Swimmer Michael Phelps's continued dominance at the 2016 Rio de Janeiro Olympics was accompanied by worldwide awareness of cupping. Cupping therapy has re-emerged as a potential approach to boost post-exercise metabolic recovery, reduce pain, and improve range of motion by increasing local microcirculation. But what does science tell us about the effectiveness or safety of cupping?
A team of researchers from the NIHR Leicester Biomedical Research Centre, UK – a partnership between Leicester’s Hospitals, the University of Leicester and Loughborough University - has found new evidence to suggest that longer periods of sedentary time (defined as any sitting/reclining activity with low energy expenditure) are more strongly associated with the amount of fat deposited around internal organs.
Middle-aged couch potatoes may reduce or reverse the risk of heart failure associated with years of sitting if they participate in two years of regular aerobic exercise training, according to a new study in the American Heart Association’s journal Circulation.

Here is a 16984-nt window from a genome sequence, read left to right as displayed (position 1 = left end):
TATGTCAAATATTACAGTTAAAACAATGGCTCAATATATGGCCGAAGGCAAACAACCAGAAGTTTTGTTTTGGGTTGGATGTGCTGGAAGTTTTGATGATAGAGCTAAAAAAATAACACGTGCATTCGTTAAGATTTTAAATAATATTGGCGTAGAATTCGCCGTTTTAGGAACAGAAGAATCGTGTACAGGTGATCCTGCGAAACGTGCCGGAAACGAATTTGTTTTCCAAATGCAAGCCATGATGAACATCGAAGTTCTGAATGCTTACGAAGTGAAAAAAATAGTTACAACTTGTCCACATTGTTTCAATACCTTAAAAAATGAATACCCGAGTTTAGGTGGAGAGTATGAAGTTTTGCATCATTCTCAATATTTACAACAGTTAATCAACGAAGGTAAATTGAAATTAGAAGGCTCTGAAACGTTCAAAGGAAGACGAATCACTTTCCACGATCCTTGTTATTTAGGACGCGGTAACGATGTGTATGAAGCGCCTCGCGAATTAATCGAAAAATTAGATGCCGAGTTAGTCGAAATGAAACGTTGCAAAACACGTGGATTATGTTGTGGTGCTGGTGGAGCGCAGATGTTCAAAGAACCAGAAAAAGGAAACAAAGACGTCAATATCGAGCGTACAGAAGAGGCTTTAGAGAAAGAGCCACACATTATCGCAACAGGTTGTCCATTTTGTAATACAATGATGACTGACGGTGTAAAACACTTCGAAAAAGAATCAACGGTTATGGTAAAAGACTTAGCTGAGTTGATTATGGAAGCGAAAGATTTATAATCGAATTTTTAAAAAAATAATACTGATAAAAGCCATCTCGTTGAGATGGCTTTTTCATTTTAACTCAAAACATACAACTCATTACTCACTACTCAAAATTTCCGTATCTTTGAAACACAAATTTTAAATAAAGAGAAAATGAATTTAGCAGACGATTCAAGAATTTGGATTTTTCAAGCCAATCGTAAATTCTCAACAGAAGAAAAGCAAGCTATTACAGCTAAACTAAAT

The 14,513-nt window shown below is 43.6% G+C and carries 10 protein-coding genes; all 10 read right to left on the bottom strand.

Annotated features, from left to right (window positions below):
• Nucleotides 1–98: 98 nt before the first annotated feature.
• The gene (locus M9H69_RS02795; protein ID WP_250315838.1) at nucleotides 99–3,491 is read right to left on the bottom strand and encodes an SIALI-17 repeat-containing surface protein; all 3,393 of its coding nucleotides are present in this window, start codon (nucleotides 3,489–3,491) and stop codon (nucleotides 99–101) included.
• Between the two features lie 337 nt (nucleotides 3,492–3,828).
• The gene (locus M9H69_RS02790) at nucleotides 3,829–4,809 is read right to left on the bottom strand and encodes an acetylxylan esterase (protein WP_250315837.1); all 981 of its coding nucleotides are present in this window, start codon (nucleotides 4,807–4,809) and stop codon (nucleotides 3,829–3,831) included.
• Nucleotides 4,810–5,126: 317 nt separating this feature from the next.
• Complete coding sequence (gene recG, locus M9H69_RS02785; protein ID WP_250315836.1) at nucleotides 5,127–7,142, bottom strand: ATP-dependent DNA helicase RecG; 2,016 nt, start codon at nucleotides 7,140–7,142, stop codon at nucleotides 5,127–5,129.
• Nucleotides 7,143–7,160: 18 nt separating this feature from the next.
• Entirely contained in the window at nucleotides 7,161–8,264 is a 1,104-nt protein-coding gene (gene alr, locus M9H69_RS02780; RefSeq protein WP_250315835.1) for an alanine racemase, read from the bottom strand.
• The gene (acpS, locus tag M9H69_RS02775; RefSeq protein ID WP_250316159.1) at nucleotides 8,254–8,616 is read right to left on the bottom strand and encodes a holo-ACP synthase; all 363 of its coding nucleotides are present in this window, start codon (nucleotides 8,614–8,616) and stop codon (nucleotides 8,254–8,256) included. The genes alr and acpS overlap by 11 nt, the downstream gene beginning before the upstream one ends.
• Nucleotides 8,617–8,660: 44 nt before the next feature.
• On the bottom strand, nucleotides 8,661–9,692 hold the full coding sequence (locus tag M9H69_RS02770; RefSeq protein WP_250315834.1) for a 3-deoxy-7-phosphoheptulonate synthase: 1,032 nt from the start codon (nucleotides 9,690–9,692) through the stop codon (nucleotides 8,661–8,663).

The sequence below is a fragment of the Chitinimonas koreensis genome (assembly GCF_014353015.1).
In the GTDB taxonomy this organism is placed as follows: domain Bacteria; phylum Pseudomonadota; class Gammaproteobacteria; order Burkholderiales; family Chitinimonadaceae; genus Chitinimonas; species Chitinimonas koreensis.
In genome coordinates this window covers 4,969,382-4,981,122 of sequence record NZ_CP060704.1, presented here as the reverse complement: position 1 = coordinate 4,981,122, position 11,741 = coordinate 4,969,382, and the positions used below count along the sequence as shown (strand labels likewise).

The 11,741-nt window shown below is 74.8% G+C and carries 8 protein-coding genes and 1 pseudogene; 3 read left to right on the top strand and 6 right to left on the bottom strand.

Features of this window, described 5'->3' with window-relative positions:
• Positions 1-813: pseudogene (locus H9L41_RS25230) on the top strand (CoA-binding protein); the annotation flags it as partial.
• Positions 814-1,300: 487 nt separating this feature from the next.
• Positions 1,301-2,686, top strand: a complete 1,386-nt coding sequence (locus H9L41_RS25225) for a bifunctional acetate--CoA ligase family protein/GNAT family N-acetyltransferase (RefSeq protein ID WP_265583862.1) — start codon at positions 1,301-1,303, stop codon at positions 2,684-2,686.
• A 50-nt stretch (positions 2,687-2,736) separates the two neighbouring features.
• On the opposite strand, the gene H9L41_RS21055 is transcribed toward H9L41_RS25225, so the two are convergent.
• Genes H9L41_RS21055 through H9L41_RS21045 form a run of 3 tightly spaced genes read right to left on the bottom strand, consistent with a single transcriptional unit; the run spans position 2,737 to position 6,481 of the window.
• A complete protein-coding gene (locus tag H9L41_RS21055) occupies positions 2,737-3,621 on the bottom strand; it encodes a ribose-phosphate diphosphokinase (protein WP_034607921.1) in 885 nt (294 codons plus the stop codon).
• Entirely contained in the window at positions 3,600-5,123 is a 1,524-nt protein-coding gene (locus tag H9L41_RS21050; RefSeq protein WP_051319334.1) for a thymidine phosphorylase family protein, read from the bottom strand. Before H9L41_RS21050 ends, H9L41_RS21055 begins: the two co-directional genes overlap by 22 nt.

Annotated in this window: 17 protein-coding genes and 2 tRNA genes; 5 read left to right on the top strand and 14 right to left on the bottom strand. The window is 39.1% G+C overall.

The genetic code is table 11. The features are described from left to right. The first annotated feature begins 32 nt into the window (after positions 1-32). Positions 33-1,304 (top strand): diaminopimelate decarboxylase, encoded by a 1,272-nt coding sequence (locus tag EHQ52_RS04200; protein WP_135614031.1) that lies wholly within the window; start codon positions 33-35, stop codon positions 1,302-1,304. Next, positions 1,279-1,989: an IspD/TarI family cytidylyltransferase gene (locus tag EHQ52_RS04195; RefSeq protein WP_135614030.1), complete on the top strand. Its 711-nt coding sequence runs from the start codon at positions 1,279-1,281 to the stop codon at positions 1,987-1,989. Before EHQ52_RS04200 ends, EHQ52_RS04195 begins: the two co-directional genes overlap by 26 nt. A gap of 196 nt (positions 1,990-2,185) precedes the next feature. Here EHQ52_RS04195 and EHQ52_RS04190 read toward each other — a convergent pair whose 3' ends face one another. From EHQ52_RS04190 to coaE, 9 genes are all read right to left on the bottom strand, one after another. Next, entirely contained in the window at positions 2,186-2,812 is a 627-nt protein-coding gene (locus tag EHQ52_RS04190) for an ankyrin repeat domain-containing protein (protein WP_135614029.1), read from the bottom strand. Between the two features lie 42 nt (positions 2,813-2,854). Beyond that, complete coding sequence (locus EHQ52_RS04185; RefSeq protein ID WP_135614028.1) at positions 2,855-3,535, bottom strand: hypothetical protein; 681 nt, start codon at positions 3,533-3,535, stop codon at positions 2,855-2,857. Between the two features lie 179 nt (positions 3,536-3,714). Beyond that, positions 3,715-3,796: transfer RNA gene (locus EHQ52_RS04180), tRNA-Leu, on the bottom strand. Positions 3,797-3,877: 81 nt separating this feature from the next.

Daily walks in older adults may improve memory and attention, study finds
Walking more than 4,000 steps a day can improve attention and mental skills in adults ages 60 and older, according to UCLA research published December 12 in a preprint edition of the Journal of Alzheimer’s Disease.
People living within a kilometre of physical activity facilities, such as gyms, swimming pools and playing fields, have smaller waist circumferences, lower BMI and lower body fat percentages than people who have no nearby exercise facilities, according to an observational study published in The Lancet Public Health journal.
Any physical activity in the elderly is better than none at all for reducing cardiovascular risk, according to an 18-year study in more than 24 000 adults published today in the European Journal of Preventive Cardiology.1